The latest addition to my website is Artem Chekh‘s Точка нуль (Absolute Zero). This is an account of Chekh’s time serving in the Ukrainian army during the War in Donbass when separatists, aided by Russia, tried to take over Eastern Ukraine. Though we do not see any actual fighting, the men are always ready and scared of snipers. Much of the account is how the soldiers coped with the hard life, how they adapted to it (or, in few cases, did not), corruption and incompetence in the upper ranks, how they felt that they could never win and the comradeship that developed between men of different social classes and from different parts of the country. Chekh tells his story well – it never gets boring – and we can only feel with the men that their task is futile.

Suzanne Brøgger: Jadekatten (Jade Cat)

The latest addition to my website is Suzanne Brøgger‘s Jadekatten (Jade Cat). This is the family saga of the Løvin family, a Danish-Jewish highly dysfunctional family. The focus is on the three later generations, with the first two generations having to cope with World War II, when Denmark was occupied by the Germans and the Jews had to flee, in this case to Sweden, with Katze, the non-Jewish matriarch staying behind with her daughter Li. They do survive the war but marital tension and infidelity, major parent-child disputes, mental health issues, poor decision-making regarding careers and finance and poor choice of partners/spouses result in continuous problems and disasters. Indeed, the entire family both the Løvins, their spouses and closest friends can be said to be thoroughly dysfunctional which means we never get bored and can only be grateful that, however bad our own family may be, it cannot be this bad.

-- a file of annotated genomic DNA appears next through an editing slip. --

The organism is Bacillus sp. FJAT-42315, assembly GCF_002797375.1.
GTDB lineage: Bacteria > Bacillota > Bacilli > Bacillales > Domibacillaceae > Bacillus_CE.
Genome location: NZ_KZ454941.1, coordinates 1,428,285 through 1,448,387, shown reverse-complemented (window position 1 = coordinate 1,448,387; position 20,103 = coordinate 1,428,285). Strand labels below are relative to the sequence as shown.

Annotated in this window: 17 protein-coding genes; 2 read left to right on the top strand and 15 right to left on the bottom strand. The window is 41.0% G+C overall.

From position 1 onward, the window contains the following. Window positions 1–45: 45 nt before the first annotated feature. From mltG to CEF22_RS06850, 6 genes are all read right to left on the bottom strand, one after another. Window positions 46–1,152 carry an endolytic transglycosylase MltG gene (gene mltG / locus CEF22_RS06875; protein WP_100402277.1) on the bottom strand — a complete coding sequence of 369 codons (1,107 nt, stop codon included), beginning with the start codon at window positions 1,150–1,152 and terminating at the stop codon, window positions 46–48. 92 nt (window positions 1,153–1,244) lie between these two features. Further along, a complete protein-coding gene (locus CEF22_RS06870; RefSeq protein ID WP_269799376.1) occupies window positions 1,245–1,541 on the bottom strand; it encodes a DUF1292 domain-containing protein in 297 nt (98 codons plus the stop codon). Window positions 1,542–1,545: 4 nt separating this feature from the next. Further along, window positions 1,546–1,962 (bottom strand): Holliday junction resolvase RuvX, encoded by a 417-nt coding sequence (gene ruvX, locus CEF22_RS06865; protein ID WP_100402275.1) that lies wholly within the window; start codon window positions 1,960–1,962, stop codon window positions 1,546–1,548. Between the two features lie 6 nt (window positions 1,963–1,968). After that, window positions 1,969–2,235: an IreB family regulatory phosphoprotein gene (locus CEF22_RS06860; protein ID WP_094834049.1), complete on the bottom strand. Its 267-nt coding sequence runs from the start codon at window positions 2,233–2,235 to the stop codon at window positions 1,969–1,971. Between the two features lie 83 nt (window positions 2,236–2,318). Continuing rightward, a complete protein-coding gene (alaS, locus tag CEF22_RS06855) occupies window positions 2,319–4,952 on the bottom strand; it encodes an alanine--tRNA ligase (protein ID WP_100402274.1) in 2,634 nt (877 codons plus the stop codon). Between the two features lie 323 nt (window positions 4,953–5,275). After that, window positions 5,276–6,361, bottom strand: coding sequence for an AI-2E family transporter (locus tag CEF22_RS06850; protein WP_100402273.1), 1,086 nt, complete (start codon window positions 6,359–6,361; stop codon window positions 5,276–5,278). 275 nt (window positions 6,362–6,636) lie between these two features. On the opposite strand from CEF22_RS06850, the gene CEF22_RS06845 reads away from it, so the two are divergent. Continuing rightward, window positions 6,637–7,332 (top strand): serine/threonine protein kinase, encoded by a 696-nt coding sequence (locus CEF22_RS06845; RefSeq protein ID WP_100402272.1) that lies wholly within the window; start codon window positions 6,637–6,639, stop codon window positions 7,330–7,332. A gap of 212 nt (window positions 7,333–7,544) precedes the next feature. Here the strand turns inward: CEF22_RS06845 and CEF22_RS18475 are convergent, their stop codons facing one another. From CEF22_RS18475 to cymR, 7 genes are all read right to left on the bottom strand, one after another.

Hervé Le Tellier: L’Anomalie (The Anomaly)